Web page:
“When she show us the pool, her face—it was like a souvenir,” he said, and I knew he meant you could see the memory color her face, the childlike delight. “With a person like Vickie, you see in five minutes she has a lot of nostalgia. You can put the camera on the tripod and let her speak.”
Sebastian, a soundman from ARTE TV in France, was allowing an exit interview with me as we waited in the car outside the Strip District Obama campaign headquarters, where Vladimir Vasak, the reporter/cameraman, was inside getting keepsakes. The Parisians were here for nine days to document life in Pittsburgh during the presidential election season, and now they were about to leave the city before heading to the airport.
They’d wanted to film the U.S. Steel mill in Braddock, since steel is such an important part of our regional history. I tried to get them a tour of the historic Edgar Thomson Works, but no go. The guys could still film the outside of the mill and wanted to, but they needed a story—someone to interview in the town. I couldn’t set anything with some of the usual suspects, like the media-loving mayor, or Jeb Feldman of UnSmoke, one of the arts spaces in the town.
Jeb suggested Vickie Vargo, whom I didn’t reach at first, but got a hold of the next day and pressed over the phone to agree to the interview. She reluctantly gave in, and the guys had another interview set. I’d tried to explain to them beforehand that the borough is economically depressed, but you really have to see it to fully comprehend it. So I wasn’t surprised by Vladimir’s first comment after visiting Braddock: “It is really depressed there,” he said.
I told you it was, I said. But how was the interview with Vickie Vargo?
“It was excellent. It is a story of hope,” he said.
Yeah, I said. He was speaking my language.
“We are Socialists, in France,” Vladimir said proudly at a Lawrenceville coffee shop the Sunday prior. I jokingly shushed him, saying that many people here don’t like that term. I mention the socialist reference because a lot of Americans devoutly cling to varying notions of a Capitalist Ethos, yet we rarely stare at uglier sides of our American economic system, like towns that have been mostly abandoned, like Braddock, PA.
Don’t get me wrong, I like Braddock. The borough’s a living time-capsule of a boomtown gone bust—of an industrial peak that meant work and jobs and families and bustling streets I never knew and can only imagine. Its buildings represent heritage and opportunity to me. But having outlived its usefulness as a new home for cheap industrial labor, and suffering depopulation as have many towns in the region due to suburban growth and the loss of Big Steel, the old town clings to its existence mainly through the stubbornness of its iron-willed residents and merchants. Even so, you can buy a house there for less than a new Ford, and vacant buildings abound.
Vladimir came back to the car with his arms filled with several posters for Obama, each representing different ethnicities—Jewish Americans for Obama, Asians Americans for Obama, etc. He got into the car grinning like a kid who’d won at the carnival; an unabashed Frenchman for Obama. As we were passing through the Strip District, I mentioned how that area had changed since I was young, when my dad would take me down to the produce yards there in early morning, to get crates of produce and logs of cheese.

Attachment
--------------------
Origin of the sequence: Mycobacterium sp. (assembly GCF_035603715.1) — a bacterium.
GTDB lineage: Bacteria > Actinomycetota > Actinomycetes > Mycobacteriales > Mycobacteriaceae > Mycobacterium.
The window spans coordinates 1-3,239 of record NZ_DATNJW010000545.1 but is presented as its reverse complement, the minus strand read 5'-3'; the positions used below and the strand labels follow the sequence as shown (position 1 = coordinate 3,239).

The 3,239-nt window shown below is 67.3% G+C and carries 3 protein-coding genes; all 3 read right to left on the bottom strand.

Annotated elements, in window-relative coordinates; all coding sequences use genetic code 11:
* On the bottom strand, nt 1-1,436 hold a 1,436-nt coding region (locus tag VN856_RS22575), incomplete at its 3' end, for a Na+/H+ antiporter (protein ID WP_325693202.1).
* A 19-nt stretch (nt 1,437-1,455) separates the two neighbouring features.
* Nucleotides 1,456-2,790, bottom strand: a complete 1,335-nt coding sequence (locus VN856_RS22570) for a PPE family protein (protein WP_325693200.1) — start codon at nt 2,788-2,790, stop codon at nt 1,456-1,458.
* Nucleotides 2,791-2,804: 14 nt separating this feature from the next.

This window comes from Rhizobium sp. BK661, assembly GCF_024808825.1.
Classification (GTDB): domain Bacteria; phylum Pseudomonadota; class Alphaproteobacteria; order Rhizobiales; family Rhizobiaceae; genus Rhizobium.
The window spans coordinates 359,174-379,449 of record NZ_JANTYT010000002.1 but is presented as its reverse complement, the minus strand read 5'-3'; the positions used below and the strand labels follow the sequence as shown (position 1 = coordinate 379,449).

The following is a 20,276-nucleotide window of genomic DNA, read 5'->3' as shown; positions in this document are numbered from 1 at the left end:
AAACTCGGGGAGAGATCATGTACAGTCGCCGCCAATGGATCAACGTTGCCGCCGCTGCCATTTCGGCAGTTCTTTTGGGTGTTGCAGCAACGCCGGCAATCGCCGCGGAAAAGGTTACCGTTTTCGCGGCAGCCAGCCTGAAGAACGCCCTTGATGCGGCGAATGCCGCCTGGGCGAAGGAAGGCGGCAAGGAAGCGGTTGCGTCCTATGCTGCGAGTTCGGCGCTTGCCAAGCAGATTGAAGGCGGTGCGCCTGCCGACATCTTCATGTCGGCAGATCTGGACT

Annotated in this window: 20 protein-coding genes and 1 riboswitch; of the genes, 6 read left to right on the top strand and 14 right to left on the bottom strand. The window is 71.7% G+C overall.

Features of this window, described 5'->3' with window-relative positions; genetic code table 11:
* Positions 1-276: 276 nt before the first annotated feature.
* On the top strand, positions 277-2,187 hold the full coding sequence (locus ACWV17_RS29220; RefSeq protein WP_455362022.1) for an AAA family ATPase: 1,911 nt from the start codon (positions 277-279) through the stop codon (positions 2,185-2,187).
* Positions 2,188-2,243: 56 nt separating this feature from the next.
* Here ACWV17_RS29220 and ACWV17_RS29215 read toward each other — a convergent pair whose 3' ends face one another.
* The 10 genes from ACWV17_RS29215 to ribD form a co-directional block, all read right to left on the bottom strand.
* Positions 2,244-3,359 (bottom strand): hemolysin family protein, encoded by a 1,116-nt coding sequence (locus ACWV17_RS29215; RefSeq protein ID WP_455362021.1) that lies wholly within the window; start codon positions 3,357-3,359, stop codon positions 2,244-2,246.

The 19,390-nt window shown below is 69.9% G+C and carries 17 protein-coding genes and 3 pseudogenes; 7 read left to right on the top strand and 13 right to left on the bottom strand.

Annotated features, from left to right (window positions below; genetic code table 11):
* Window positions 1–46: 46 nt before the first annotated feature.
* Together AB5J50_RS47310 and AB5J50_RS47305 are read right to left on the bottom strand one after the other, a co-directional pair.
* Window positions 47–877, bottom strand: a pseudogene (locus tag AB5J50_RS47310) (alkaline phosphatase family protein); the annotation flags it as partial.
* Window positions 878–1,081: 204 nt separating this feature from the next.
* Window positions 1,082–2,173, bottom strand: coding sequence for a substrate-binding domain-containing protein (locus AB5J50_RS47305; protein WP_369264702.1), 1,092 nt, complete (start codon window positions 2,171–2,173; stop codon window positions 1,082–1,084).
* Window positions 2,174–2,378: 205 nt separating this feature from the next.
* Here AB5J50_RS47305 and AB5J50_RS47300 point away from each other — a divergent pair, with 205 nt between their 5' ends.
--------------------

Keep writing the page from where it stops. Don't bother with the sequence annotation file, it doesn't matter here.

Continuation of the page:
“What are those tubes where the mill was?” Vladimir asked, and I knew he was speaking of the stacks preserved after the demolition of the Homestead Works.
Those are the smokestacks from the ovens of the old Homestead Works—which was the biggest steel mill in the world and is now a mall, I said.
The Frenchmen shook their heads. A few days before, I’d first spoken of that transformation of the site from industry to retail, which left few traces of the rich industrial heritage. They were wide-eyed at the thought.
The day before the last-minute Obama campaign headquarters visit, I had interviewed Vladimir about their time here filming the documentary on various slices of Pittsburgh life. He called people like Vickie Vargo, and also Wilford Payne, of Alma Ilery Medical Center in Homewood, as well as others, “Pittsburgh Heroes.”
Why are they heroes, I asked.
“Because I think they have to fight. They are challenged every time, and they never give up,” Vladimir said.
The journalists were talking about were some of their favorite vignettes they’d created on life in Pittsburgh. Though they were toasted by some of the city’s rich and powerful during their stay here, their favorite stories were of the Steel City’s unsung heroes—people like Wilford Payne.
“For me, he is the real Black American man living in this country, taking care of others,” Sebastian said.
The duo often worked long days and covered a few shoots per day, pouring their hearts and backs into it, going from Braddock to Oil City, Washington County to North Side, and to many other places in the region. We’ll be able to see the fruits of their labor when the documentary goes go live very soon.
The project includes a 10-minute television segment on energy in this region, which will air on French TV and on the Web. All of the filmed vignettes will be available on the Internet—as souvenirs, so to speak, that each of us can enjoy.